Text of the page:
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The GG45 (where GG stands for GigaGate, and 45 is to denote the backward compatibility with the 8P8C modular connector – often colloquially called RJ45) is a connector for high-speed Category 7 cable (generally known as Cat 7) LAN cabling developed by Nexans.

The cabling system was standardized in 2001 as IEC 60603-7-7, and then selected as a worldwide Category 7 cabling standard within ISO/IEC 11801.

GG45 connectors provide backwards compatibility for standard 8P8C (8P8C) connectors in a Category 6 cable interface (mode 1), where eight conductors are used for Cat 6 (100/250 MHz) operation.

In addition, GG45 has four additional contacts (two in each extreme corner) that interface with new high-speed Cat 7 600 MHz and Cat 7a 1000 MHz networks. Two twisted pairs are connected to these additional contacts, while the other two twisted pairs remain connected to the original 8P8C connector's most distant pins: 1 and 2; and 7 and 8. A Category 6 or 6A plug uses the original contact positions, but a Category 7 or 7A plug instead uses the contacts located in the four corners and has a protrusion that activates a switch within the jack for the alternative contact positions. This reduces crosstalk within the connector that higher speed data is sensitive to. The key advantage is that the GG45 interface therefore has plenty of headroom, combined with the ability to migrate to higher speed service by upgrading to Category 7A patch cords that activate the switch in the jack.[1]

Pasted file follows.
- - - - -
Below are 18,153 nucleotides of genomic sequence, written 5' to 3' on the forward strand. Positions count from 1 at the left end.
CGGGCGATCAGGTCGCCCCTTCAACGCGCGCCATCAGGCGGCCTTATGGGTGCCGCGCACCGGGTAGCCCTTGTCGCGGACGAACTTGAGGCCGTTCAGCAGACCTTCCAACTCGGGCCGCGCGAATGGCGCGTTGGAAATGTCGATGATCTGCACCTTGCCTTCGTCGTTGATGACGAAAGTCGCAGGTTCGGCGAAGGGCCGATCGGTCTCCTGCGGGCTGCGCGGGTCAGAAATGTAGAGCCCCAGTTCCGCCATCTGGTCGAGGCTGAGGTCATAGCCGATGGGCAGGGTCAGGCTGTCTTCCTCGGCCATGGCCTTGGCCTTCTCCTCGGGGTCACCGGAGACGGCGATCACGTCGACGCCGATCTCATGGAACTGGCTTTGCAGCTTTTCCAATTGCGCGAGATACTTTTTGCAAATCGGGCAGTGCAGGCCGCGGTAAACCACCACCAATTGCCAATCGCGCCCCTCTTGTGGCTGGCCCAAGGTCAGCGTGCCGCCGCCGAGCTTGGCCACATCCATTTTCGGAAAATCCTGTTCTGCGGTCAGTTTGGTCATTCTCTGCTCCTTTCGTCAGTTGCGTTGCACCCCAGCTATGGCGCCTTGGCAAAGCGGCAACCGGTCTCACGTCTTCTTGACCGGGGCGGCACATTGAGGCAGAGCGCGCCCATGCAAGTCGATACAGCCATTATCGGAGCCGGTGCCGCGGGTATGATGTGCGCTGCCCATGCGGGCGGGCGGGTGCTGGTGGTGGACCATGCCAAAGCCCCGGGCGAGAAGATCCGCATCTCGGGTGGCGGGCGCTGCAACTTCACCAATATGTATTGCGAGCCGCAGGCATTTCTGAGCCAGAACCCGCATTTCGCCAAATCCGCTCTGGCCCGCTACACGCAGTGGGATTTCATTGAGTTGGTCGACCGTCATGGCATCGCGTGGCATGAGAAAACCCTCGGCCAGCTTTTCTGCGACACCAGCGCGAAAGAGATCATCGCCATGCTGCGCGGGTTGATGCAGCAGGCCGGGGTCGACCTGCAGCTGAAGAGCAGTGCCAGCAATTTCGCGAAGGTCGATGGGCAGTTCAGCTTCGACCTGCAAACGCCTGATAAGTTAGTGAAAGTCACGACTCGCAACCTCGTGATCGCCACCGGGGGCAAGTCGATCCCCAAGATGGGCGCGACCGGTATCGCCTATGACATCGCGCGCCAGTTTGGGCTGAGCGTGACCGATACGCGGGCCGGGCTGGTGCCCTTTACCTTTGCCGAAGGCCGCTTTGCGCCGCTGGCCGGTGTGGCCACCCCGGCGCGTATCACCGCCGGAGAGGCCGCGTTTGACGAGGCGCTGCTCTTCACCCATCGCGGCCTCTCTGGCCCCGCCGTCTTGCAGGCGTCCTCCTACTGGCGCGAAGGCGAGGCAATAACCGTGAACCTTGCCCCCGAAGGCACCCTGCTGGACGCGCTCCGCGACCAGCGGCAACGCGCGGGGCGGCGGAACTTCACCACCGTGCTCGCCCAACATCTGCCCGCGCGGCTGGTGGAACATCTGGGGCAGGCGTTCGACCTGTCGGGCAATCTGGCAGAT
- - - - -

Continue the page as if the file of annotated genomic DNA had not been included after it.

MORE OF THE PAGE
See also

  • TERA - the new Category 7 connector for Cat.7/Class F networks
  • ARJ45 - GG45 compatible connector for the proposed Cat7a (up to 1000 MHz) cabling – press release


  1. ^ "Twisted-pair connectors continue technological evolution". November 1, 2008. Archived from the original on 2011-07-08., section A step further

  This article uses material from the Wikipedia page available here. It is released under the Creative Commons Attribution-Share-Alike License 3.0.



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